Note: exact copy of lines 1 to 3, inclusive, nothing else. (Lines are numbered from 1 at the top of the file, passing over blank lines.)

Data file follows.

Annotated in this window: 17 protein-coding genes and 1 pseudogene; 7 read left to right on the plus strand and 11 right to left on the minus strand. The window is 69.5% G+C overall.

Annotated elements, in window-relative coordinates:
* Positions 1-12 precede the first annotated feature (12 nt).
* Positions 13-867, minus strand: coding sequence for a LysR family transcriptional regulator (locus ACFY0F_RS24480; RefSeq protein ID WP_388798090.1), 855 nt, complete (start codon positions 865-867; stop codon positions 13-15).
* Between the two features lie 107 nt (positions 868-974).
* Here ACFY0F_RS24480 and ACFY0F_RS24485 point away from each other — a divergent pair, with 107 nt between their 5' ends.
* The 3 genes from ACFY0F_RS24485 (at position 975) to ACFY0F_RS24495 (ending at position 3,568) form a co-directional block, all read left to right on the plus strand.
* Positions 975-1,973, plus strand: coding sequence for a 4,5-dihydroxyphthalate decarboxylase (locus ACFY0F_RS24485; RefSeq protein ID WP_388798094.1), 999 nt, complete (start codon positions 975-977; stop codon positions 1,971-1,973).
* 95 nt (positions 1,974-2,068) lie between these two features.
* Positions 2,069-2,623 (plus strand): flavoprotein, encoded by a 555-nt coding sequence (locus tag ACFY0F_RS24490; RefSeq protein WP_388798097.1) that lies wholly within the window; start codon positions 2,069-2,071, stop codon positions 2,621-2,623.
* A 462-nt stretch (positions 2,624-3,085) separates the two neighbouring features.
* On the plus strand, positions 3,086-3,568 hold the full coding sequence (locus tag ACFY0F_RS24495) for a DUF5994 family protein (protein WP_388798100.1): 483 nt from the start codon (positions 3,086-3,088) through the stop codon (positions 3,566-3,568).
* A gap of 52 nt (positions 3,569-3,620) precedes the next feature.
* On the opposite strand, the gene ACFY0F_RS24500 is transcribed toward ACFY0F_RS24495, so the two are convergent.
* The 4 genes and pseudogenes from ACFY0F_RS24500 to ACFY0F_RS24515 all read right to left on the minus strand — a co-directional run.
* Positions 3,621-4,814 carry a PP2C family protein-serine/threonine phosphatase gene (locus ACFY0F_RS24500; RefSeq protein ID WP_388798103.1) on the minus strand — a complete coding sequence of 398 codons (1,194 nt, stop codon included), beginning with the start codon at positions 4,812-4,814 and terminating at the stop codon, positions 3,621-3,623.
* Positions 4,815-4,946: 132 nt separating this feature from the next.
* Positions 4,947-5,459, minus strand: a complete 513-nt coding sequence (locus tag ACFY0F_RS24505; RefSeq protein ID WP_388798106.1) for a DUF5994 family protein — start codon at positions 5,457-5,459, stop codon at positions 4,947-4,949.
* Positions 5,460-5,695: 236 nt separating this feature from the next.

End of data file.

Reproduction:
Annotated in this window: 17 protein-coding genes and 1 pseudogene; 7 read left to right on the plus strand and 11 right to left on the minus strand. The window is 69.5% G+C overall.

Annotated elements, in window-relative coordinates:
* Positions 1-12 precede the first annotated feature (12 nt).